Central Asia has become more visibly significant as the West has engaged in Afghanistan. The logistics routes to support Afghanistan often reached through Central Asia.
But as the big Afghan engagement draws down, it would be a mistake to return to benign neglect of this region. The US and the West have significant interests in the region. And the significant role which Russia and China play here as well are important elements of the evolving Russian and Chinese global presence.
However challenging it is to work with the Central Asians, there interests in independence is clear. And their efforts to shape their role in the world can work to the advantage of the United States and the West and be key elements in shaping a policy to constrain any Russian or Chinese adventurism in the neighborhood and beyond.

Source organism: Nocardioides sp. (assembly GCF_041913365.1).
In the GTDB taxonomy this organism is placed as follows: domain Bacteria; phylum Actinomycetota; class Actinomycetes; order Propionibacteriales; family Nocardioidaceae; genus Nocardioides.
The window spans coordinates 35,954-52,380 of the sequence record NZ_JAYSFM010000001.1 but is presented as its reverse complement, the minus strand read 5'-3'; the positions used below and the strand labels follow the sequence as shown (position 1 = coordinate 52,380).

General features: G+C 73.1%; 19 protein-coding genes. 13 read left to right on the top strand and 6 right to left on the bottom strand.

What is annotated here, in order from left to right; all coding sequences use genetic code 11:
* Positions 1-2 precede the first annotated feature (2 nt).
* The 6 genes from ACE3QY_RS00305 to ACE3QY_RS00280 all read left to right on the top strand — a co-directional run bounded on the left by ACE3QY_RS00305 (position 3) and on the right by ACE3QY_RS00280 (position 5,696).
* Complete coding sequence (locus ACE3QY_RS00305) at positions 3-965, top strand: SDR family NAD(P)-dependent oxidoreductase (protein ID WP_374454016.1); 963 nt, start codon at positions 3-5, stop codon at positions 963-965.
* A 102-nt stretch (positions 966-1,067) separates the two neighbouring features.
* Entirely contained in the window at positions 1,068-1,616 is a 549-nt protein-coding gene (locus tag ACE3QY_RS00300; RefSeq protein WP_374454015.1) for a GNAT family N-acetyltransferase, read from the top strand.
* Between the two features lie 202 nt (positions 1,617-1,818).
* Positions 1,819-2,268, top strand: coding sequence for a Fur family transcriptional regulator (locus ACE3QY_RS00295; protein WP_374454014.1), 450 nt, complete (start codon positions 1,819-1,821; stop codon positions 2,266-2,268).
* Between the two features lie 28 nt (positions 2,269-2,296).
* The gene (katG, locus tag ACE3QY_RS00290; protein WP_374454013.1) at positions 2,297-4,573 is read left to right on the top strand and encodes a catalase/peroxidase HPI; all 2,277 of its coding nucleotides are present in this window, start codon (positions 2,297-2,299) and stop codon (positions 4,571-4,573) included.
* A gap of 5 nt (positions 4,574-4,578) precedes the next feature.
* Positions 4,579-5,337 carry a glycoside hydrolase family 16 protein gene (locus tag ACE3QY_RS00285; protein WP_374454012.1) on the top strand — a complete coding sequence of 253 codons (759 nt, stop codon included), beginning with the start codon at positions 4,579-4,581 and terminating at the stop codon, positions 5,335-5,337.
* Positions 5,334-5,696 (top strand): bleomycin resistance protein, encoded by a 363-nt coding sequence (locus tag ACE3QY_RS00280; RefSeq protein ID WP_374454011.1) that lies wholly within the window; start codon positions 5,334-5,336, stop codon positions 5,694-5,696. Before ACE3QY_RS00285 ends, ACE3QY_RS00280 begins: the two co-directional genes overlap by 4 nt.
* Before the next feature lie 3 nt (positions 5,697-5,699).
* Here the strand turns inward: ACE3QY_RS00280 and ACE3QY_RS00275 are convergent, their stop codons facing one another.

And clearly Iran sees a key role in shaping its influence in the region for its global agenda. As Robert Kaplan has argued:
Imagine an Iran athwart the pipeline routes of Central Asia, along with its substate, terrorist empire-of-sorts in the Greater Middle East. Clearly, we are talking here of a twenty-first-century successor to Mackinder’s Heartland Pivot.
Kaplan, Robert D. (2012-09-11). The Revenge of Geography: What the Map Tells Us About Coming Conflicts and the Battle Against Fate (Kindle Locations 4383-4384). Random House, Inc.. Kindle Edition.
In this special report, Richard Weitz looks at various aspects of the evolution of policy in the region and how the dynamics of change might play out in the period ahead.